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Literature / Segregationist

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First published in Abbottempo 4 (December 1967 issue), by Isaac Asimov, about a human wanting robot replacements and their surgeon, who is against the mongrelization of humanity. Shades of his more famous "The Bicentennial Man" can be seen in this story.

A surgeon and medical engineer (med-eng) are preparing a Senator for their heart transplant operation. When the surgeon learns that the patient has decided to get a metal replacement, he decides to try convincing the patient against it.

The Senator and surgeon discuss the merits of metallic versus plastic ("It is a fibrous cyber-heart.") replacements. Unable to change his mind, the surgeon retreats and prepares for the operation. The med-eng reveals that they've seen the same thing with robots choosing plastic/fibrous replacements over metallic options.

The surgeon dislikes the idea of mixing organic and robotic, insisting that each should remain as they were made. The engineer responds that they're being "segregationist", an attitude the surgeon accepts, revealing himself to the audience to be a robot.

"Segregationist" has been republished several times; The Magazine Of Fantasy And Science Fiction (October 1968 issue), Nightfall and Other Stories (1969), The Years Best Science Fiction, No. 2 (1969), Urania (issue #508, February 1969), Best SF: 1968 (1969), Sirius (issue #65, November 1981), The Complete Robot (1982), 101 Science Fiction Stories (1986), Robot Visions (1990), The Complete Stories, Volume 1 (1990), and The Giant Book Of Science Fiction Stories (1992).

"Segregationist" contains examples of:

  • Androids Are People, Too: Despite the recent laws being passed that make Metallos (robots) citizens with rights equal to that of humans, prejudice remains. The titular character dislikes the mixing of the species, believing that humans should stay human and Metallos should stay Metallo. He calls the process mongrelization. The med-eng calls it out as "segregationist talk", which the (robot) surgeon is fine with.
    "Then let it be that." The surgeon said with calm emphasis, "I believe in being what one is. I wouldn't change a bit of my own structure for any reason. If some of it absolutely required replacement, I would have that replacement as close to the original in nature as could possibly be managed. I am myself; well pleased to be myself; and would not be anything else."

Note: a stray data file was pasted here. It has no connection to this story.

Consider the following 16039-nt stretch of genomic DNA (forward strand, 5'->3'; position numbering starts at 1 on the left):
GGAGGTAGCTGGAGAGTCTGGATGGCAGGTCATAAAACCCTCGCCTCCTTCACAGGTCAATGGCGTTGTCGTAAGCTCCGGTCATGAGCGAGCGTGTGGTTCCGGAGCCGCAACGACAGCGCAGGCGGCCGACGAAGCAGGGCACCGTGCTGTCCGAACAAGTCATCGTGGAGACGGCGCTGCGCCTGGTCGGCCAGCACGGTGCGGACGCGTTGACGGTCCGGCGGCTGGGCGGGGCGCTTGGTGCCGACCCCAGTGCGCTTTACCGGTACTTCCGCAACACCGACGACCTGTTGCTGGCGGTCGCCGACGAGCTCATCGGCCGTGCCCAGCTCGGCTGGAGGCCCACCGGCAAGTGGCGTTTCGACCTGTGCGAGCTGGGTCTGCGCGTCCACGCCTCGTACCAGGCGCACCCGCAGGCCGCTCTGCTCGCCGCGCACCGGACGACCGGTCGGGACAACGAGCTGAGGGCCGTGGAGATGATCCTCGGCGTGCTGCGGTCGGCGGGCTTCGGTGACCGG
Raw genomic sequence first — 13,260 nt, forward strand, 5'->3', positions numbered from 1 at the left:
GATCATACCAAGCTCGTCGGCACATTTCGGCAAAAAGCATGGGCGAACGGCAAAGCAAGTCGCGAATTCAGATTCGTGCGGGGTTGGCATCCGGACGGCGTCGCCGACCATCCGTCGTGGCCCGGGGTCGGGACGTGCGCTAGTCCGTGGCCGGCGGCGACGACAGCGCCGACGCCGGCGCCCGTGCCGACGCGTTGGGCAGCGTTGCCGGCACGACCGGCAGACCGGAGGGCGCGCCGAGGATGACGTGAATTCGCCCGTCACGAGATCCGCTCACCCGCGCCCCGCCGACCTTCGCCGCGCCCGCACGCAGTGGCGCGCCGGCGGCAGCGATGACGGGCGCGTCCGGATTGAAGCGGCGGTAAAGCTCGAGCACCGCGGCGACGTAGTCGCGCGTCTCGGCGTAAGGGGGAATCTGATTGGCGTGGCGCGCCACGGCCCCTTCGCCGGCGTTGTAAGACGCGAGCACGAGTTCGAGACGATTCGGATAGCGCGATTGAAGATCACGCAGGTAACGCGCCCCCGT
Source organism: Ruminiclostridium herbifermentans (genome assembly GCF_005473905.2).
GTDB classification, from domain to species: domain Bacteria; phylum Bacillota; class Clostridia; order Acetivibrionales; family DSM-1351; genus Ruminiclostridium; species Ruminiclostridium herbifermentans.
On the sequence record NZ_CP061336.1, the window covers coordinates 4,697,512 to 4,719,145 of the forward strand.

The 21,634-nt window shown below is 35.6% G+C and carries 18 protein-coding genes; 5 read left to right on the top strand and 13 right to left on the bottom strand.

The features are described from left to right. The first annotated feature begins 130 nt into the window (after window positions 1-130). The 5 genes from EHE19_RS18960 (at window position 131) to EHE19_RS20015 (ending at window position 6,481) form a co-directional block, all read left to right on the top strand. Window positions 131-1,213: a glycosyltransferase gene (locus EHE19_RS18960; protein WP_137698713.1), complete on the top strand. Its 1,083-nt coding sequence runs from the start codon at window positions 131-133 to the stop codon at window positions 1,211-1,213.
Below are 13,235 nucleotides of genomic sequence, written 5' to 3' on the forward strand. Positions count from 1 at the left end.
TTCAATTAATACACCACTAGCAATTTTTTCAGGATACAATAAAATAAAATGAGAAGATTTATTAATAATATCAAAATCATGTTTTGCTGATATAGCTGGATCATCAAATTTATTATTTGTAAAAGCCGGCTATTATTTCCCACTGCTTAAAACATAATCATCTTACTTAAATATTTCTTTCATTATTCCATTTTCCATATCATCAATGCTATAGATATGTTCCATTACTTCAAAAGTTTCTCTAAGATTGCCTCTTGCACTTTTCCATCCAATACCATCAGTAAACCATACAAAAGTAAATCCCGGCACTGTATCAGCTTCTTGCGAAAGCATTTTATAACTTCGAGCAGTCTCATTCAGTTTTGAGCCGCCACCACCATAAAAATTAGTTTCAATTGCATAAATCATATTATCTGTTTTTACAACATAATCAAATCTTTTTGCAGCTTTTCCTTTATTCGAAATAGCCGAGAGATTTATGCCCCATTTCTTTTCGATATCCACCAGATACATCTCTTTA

• Artificial Hybrid: In this story, robots (Metallos) have been legally recognized as people and humans have begun getting replacement parts that are metallic in origin. The med-eng points out that the inverse is also happening; that Metallos are requesting fibrous/organic replacements where possible. The titular surgeon opposes such mongrelization.
    "There is nothing wrong with a Metallo as a Metallo. As you say, they are citizens. But you're not a Metallo. You're a human being. Why not stay a human being?"
  • Auto-Doc: The surgeon about to operate on the human senator is revealed as a Metallo; a robot with human rights. The medical engineer is implied to be one, too, but it isn't clearly stated either way.
  • Half-Breed Discrimination: The titular character is opposed to the idea of merging the human and Metallo (robot) forms by giving metal replacements to humans and fibrous replacements to Metallos. They find the idea abhorrent, preferring to stay as close to their original creation as possible.
    "You'd get a hybrid," said the surgeon, with something that approached fierceness. "You'd get something that is not both, but neither. Isn't it logical to suppose an individual would be too proud of his structure and identity to want to dilute it with something alien? Would he want mongrelization?"
  • Insistent Terminology: The patient keeps calling one of the two heart transplant options "plastic", while the surgeon insists it is a fibrous cyber-heart. While the surgeon is more correct, the patient is making an emotional decision to insult the pseudo-organic option by lumping it into the same category as plastic bags, preferring the stronger titanium-alloy replacement.
  • Nameless Narrative: The surgeon, the nurse, the med-eng, and the Senator. None of the characters are given names, although the only one who is clearly human is the Senator; the rest of the characters might not even have names.
  • The Namesake: The main character is a surgeon who believes that combining Metallos (robots) and humans is against the natural order of things.
  • No Transhumanism Allowed: This trope is discussed from a body-replacement perspective. The surgeon disapproves of a growing trend for humans to seek prosthetics that make them more robotic and robots seeking prosthetics that make them more human. He says that he considers transhumanism not as a desire to improve one's self, but as a rejection of one's natural state, and states that if he ever needs parts of his body replaced, he'll seek replacements as close to the originals as possible. It is only in the last paragraph that it is revealed that the doctor is a robot.
  • Robo Speak: The surgeon's lack of emotion is done very subtly in this story. When first being read, being quick without being impatient, ignoring nuances of expression, the infinite patience, and calm emphasis all imply self-control and tolerance. Once you get to the last paragraph, you discover that it's because the surgeon is a robot, so he can't do those things.
  • Tomato Surprise: The story doesn’t reveal that the titular character is a robot until the very last paragraph, as they put their hands into an oven so that they can glow red-hot for sterilization purposes.